A new study finds that common stride “improvements” reduce running economy.
Many coaches and experts encourage runners to bounce less and increase their cadence. The objective of making conscious efforts to run with less bounce and a higher cadence is to run with a lower energy cost, or better economy. A team of researchers recently measured the effects of these common running form prescriptions. The results should make coaches and experts think twice about continuing to make them.
Sixteen runners were recruited to participate in the study. They were asked to run at 16 kph (6:02/mile) and their rate of oxygen consumption was measured to assess their running economy. Their stride rates and vertical displacements (or bouncing) were also measured. The treadmill used for the experiment was tricked out with a visual and auditory feedback system for cadence and vertical displacement. The researchers gave each runner a target cadence and vertical displacement to aim for in a second go at running at 16 kph with a breathing mask on. The targets were intended to slightly increase each runner’s stride rate and slightly reduce his vertical displacement from current levels. The runners were able to hit these targets with relative ease with the aid of the visual and auditory feedback provided.
In the initial testing, the researchers found a positive association between natural stride rate and running economy (meaning the most efficient runners tended to take more steps per minute) and an inverse correlation between natural vertical displacement and running economy (meaning the most efficient runners tended to bounce less). These findings gave the researchers some cause to believe that forcing the runners to increase their cadence and reduce their bouncing would improve running economy. However, just the opposite happened. “Alterations led to an increase in metabolic cost in most cases, measured as VO2 uptake per minute and kg body mass,” they confessed.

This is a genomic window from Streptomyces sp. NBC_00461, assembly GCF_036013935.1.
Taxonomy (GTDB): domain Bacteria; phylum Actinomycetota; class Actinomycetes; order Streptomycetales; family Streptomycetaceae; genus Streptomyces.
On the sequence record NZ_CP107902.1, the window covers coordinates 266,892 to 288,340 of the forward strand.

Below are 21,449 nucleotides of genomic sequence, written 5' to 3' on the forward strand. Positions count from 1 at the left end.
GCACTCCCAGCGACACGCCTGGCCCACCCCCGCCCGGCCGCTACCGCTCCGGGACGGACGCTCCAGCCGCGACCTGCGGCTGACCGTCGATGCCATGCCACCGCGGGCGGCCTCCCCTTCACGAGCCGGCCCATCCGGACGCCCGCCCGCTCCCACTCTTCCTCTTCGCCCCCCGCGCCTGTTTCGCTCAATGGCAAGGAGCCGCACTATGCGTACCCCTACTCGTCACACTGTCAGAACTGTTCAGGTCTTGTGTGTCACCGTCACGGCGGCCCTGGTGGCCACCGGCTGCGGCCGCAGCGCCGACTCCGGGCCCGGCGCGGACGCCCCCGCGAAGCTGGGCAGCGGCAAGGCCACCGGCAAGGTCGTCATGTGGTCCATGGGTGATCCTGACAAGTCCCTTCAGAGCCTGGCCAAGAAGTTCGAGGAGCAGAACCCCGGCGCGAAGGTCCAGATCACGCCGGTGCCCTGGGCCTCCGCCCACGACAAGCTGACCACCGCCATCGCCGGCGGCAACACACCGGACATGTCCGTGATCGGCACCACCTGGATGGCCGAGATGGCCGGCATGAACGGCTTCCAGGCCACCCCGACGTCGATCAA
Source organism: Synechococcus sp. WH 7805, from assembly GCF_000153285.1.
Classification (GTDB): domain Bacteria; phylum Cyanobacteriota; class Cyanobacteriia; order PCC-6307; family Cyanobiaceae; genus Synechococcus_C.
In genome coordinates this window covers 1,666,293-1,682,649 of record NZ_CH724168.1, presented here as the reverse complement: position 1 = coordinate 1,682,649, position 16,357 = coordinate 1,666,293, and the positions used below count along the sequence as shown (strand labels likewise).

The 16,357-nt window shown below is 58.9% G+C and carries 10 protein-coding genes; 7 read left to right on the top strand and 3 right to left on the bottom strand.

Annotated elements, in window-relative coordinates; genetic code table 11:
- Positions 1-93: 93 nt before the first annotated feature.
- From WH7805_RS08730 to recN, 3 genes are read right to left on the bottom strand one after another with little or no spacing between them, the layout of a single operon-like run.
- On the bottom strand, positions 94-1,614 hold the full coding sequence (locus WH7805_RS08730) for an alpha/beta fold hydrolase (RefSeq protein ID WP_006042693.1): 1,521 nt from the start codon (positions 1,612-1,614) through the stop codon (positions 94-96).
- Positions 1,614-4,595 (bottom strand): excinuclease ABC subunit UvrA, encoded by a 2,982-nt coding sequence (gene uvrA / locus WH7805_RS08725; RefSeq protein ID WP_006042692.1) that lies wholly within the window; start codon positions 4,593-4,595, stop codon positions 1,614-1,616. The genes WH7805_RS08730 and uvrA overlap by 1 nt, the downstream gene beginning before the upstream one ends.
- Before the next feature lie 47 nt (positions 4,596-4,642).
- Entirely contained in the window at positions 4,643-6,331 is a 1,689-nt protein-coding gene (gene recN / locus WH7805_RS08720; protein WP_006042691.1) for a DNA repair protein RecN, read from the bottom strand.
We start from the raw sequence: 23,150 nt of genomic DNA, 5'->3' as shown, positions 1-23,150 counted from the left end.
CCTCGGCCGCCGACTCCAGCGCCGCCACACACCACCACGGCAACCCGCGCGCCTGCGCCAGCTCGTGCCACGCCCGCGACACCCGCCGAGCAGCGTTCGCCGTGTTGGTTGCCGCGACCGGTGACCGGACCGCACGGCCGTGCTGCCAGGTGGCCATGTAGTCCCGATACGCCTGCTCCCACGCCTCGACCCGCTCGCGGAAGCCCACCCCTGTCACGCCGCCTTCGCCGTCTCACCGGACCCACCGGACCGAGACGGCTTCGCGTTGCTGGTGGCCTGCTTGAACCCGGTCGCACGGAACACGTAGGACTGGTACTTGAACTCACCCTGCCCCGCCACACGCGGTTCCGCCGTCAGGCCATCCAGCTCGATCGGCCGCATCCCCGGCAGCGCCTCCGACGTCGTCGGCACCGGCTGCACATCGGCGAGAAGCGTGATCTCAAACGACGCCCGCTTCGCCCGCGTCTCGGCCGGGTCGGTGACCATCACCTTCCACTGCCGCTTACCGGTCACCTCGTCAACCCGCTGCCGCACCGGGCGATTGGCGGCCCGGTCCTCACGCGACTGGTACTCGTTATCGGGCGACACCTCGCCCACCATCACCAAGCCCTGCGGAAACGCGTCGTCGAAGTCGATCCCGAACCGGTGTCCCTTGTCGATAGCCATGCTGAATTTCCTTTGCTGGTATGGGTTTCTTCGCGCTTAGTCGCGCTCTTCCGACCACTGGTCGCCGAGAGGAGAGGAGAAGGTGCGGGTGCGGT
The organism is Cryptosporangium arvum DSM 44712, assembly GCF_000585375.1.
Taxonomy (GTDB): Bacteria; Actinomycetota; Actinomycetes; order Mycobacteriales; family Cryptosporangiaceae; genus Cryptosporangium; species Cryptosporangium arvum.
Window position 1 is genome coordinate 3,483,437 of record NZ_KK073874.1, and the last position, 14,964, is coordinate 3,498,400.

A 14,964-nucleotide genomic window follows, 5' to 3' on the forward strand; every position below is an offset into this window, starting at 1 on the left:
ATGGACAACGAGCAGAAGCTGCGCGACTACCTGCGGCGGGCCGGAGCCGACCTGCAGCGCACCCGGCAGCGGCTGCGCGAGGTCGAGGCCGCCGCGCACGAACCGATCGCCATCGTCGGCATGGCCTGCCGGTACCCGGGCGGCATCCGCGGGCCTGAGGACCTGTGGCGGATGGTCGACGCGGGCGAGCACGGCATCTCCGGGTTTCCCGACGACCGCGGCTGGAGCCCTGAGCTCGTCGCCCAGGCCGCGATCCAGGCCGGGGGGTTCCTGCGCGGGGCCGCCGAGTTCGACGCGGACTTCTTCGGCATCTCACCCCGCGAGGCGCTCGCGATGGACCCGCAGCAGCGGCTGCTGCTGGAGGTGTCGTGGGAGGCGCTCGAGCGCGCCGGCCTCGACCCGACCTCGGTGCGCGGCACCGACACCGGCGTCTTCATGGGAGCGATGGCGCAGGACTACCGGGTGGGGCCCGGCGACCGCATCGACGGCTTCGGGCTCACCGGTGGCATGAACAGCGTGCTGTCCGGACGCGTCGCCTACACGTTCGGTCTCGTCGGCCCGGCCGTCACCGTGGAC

I don’t know if the researchers were surprised by this finding, but in any case, they should not have been. Past research has generally found that consciously forced changes to running form reduce economy regardless of the specific nature of those changes. This appears to happen for two reasons. First, through training, runners tend to automatically find the most economical way to run for them individually given the present realities of their body structure and biomechanical constraints. Second, as runners become more practiced, they are able to run with less brain activation—that is, more unconsciously. Forcing runners to think about how they are running increases brain activation and reverses the economy-boosting effect of being able to run half-asleep thanks to experience.
This doesn’t mean that runners are always stuck with the running form they have and cannot become more economical. But it does mean that runners have to let these improvements unfold automatically by simply running a lot, running consistently, and running hard.
When I was working on The Runner’s Edge, a book I coauthored with Stephen McGregor, PhD, whose research supports the statements of the preceding paragraph, we came across a runner named Roberto Veneziani, who used a Polar speed and distance device to track his cadence over the course of a full season of training and racing. Then he created a graph that plotted his cadence against his race performances. Between August of one year and February of the next, Roberto’s fitness and race performances improved markedly. His average stride rate in training also increased significantly, from roughly 78 strides per minute to almost 88. But this change occurred without any conscious intervention. Roberto just ran, and let his cadence (and every other dimension of his running form, for that matter) take care of itself.
The authors of the study described above noted, “Mid- and long-term effects of altering…technique should also be studied.” I suppose it’s possible that consciously forced changes to running form that reduce running economy immediately could improve it eventually if insisted upon over weeks or months. But we don’t know that, and in the meantime we do not that just leaving well enough alone and running a lot, running consistently, and running hard does work, so I, for one, will continue doing that.
Matt Fitzgerald is the author of Iron War: Dave Scott, Mark Allen & The Greatest Race Ever Run (VeloPress 2011) and a Coach and Training Intelligence Specialist for PEAR Sports. Find out more at mattfizgerald.org.